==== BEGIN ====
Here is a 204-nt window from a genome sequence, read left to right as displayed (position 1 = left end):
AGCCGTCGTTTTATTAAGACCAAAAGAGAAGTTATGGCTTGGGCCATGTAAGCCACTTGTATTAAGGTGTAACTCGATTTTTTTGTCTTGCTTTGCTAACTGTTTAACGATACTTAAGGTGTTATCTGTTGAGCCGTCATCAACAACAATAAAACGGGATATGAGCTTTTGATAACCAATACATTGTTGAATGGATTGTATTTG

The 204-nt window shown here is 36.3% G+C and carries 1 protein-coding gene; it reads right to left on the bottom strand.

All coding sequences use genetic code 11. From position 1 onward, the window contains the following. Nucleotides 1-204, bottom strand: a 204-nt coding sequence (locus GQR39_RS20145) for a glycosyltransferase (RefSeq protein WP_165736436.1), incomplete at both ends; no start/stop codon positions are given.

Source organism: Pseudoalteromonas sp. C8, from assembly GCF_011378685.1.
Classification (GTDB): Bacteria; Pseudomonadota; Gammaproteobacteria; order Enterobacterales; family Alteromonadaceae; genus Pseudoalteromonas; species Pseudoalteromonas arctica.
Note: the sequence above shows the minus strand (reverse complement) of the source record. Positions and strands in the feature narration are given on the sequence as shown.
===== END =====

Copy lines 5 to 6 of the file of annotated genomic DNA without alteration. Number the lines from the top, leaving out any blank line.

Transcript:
Source organism: Pseudoalteromonas sp. C8, from assembly GCF_011378685.1.
Classification (GTDB): Bacteria; Pseudomonadota; Gammaproteobacteria; order Enterobacterales; family Alteromonadaceae; genus Pseudoalteromonas; species Pseudoalteromonas arctica.